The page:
In my view, what should happen in clear and blatant cases like this is the team/players should be DQ'd, the matches not used for ratings, and the players should be given a ban from playing in any USTA sanctioned event.  There is simply no place for behavior like this.  While I'm sure this situation is very much an exception and not the rule, it is one of the things that gives USTA League a black eye and the revenue lost from a hand full of players being banned is more than offset by keeping players that leave because of behavior like this and the improved and fair competition you'll get when these types of shenanigans are weeded out.

I do not know one way or the other if there has been any ban or reprimand at all in addition to the DQ'ing of the matches and team from the league.  I would hope so and if so, kudos to the USTA.  If not, please document rules that allow bans to be imposed in these situations so these types of players can be gotten rid of.

2014 USTA League year-end bump percentages for NTRP 3.5 broken out by section and gender - Interesting tennis league stats

I wrote about how the NTRP 4.0 level players were bumped up or down in the 2014 year-end NTRP ratings, now it is time for the 3.5s.

We can see that the men were bumped up and lot more than down, and had three sections with bump rtes over 18% and several more close behind.

The women weren't quite as extreme, but still had several sections with bump up rates over 15%.

Did this may 3.5s really improve that much?  Or is the USTA trying to weaken the level by moving all the better 3.5s out?

Monday, December 8, 2014

2014 USTA League year-end bump percentages for NTRP 4.0 now broken out by gender - Interesting tennis league stats

I wrote about the overall bump percentages for 4.0s in USTA League play this year-end, but grouping men and women together doesn't tell the whole picture.  So below are separate charts for men and women 4.0s showing the percentage of 2013 year-end 4.0s that were bumped down to 3.5 or up to 4.5.

We see some differences between the men (left) and women (right), although the top-4 sections for bump ups for both men and women are PNW, NorCal, SoCal, and Texas.  The PNW 4.0 men were given the highest percentage of bump ups by a healthy margin but the SoCal women, and even the NorCal women beat out the PNW.

The Caribbean women had the largest percentage bumped down, but the men were bumped up more. Perhaps Caribbean should be the early favorites for 3.5 women Nationals next year.

Interestingly, the Northern men had a high percentage of bump ups even though neither 18+ nor 40+ made the semis at Nationals.  They did finish second in their flight in 18+ but third in 40+ so this number of bump ups and the low percentage of bump downs for them is odd.

Saturday, December 6, 2014

2014 USTA League year-end bump percentages for NTRP 4.0 - Interesting tennis league stats

Continuing on the break down of the 2014 year-end USTA League NTRP ratings bumps, below is a chart showing how the 4.0 level bumps occurred by section.

The Pacific Northwest led the way with the most bumps up, nearly 14% of 4.0s were bumped up, but that section also had over 7% bumped down which was not the least by any stretch, so there was movement both directions.

Southern and Northern California were next and interestingly, NorCal had even more bump downs as a percentage than PNW.  Texas was next with the 4th most bumps up.

These three sections did do well at 4.0 Nationals so it sort of makes sense.  But Caribbean had a large number of bump ups overall but was well back at the 4.0 level with more bump downs than up.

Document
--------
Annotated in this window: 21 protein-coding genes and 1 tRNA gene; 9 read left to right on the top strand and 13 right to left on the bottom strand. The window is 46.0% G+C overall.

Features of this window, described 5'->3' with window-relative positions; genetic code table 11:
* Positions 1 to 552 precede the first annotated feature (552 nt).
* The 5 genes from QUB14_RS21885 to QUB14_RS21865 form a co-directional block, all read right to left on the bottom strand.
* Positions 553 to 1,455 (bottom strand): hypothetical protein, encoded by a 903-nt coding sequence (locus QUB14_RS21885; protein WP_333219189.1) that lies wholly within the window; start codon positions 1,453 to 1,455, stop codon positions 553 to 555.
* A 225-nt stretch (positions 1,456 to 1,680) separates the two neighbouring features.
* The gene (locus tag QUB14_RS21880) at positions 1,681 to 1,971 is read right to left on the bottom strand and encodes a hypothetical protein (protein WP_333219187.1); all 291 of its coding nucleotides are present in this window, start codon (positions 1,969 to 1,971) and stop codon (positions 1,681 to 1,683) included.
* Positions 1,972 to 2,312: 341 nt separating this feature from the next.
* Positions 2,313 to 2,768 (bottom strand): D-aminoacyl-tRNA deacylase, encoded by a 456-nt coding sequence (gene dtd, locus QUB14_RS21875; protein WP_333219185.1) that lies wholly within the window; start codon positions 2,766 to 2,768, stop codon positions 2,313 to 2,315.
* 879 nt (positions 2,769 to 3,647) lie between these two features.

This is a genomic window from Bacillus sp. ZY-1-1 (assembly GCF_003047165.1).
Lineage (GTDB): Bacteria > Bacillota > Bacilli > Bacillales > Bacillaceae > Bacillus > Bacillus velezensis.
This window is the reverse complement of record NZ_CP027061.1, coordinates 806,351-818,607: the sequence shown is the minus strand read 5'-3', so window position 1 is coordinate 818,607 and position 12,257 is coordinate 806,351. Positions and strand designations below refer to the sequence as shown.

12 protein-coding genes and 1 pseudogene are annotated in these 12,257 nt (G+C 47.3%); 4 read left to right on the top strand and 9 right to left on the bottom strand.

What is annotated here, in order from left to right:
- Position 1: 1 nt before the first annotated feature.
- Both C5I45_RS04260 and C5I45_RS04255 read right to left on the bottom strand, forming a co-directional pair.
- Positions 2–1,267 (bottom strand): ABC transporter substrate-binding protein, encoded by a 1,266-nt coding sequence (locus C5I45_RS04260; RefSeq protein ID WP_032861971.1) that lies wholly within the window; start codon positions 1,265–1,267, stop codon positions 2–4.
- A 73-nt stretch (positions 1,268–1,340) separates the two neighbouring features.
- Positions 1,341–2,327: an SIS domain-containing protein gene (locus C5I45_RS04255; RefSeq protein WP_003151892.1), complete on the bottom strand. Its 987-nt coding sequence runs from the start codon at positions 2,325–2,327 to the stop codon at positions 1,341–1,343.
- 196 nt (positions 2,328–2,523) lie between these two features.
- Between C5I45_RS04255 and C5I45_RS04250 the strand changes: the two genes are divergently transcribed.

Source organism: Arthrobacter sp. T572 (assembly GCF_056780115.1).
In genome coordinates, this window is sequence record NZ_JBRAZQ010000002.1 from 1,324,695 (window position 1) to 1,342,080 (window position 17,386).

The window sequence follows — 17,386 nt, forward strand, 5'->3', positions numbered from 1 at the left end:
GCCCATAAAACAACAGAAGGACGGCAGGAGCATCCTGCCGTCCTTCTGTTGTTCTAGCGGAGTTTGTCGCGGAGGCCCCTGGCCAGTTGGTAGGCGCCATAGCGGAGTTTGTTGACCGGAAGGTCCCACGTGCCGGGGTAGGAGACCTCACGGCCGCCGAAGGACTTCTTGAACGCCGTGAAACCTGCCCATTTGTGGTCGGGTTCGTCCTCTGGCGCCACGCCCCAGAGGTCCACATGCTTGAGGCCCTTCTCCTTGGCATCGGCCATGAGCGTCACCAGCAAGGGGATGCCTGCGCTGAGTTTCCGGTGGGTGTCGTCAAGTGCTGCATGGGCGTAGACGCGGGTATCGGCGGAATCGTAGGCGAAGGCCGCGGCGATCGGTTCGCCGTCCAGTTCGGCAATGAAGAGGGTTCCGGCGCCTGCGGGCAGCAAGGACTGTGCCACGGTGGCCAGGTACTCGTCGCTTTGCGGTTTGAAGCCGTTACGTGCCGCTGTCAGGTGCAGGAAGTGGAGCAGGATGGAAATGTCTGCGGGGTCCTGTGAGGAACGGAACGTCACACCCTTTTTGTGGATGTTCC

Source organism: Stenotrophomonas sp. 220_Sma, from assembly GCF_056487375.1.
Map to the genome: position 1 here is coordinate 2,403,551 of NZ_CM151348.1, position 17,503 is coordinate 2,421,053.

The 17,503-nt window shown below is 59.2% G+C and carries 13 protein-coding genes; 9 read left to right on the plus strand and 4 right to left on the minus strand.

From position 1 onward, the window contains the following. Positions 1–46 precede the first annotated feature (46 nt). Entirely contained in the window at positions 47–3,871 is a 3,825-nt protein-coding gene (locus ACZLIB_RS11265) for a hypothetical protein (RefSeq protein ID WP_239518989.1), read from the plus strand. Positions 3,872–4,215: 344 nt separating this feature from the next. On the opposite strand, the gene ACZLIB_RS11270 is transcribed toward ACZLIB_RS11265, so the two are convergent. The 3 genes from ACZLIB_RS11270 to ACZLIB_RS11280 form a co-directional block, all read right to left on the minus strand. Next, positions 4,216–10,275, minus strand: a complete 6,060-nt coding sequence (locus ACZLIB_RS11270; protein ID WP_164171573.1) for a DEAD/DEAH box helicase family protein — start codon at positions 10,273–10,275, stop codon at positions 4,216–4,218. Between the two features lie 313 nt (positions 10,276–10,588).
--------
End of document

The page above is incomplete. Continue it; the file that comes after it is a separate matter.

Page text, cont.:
Friday, December 5, 2014

2014 USTA League year-end bump percentages by level - Interesting tennis league stats

I've written about the year-end bump percentages by state and section, so the next logic step is to look at them by NTRP level.

It is probably no surprise that the lower levels have more bump ups than down, and the higher levels have more down than up.  It looks like 4.0 is where it is most balanced, about the same number of bump ups as down.

How did this compare with last year?

There were quite a few more bumps this year than last.  Last year, 5.01% of 4.0s were bumped down and 4.83% were bumped up.  This year, 7.8% down and 8.37% up.  So a greater number moved, and the bias went from slightly down to slightly up.

More to come.

The mythical double bump not so mythical anymore

In USTA League play, the double bump used to be rare.  It hardly ever occurred and when it did, it was newsworthy.  In 2014 though, while not common place by any stretch, it did happen a lot more than in the past.

I wrote a few months ago that double bumps were very rare, just 25 my count at the end of 2013, but there were a whopping 160 in 2014.  In the grand scheme of things with a few hundred thousand players, neither number is very large, but it is over 7 times larger this year than last.

Whether this was a one time event as adjustments were made in some sections this year or we will see this more often will be determined.  But it is certainly interesting to see happen.

Thursday, December 4, 2014

A side effect of all the 2014 USTA League bump ups - Early start teams are decimated

With the large number of bump ups that occurred as part of the 2014 year-end ratings, an interesting side effect has occurred.  Early start teams are being decimated, particularly in those sections where the ratings increases were especially aggressive.

As background, many sections have 2015 leagues that start during 2014.  This is often due to court availability or other scheduling reasons or wanting to spread leagues out across the year and not try to have them all starting at the same time in January-March of 2015.  Since it is a 2015 league though that will have Nationals in the Fall of 2015, it doesn't really make sense to allow someone to play with their 2013 year-end rating, but since the league starts before 2014 year-end ratings are out, what to do?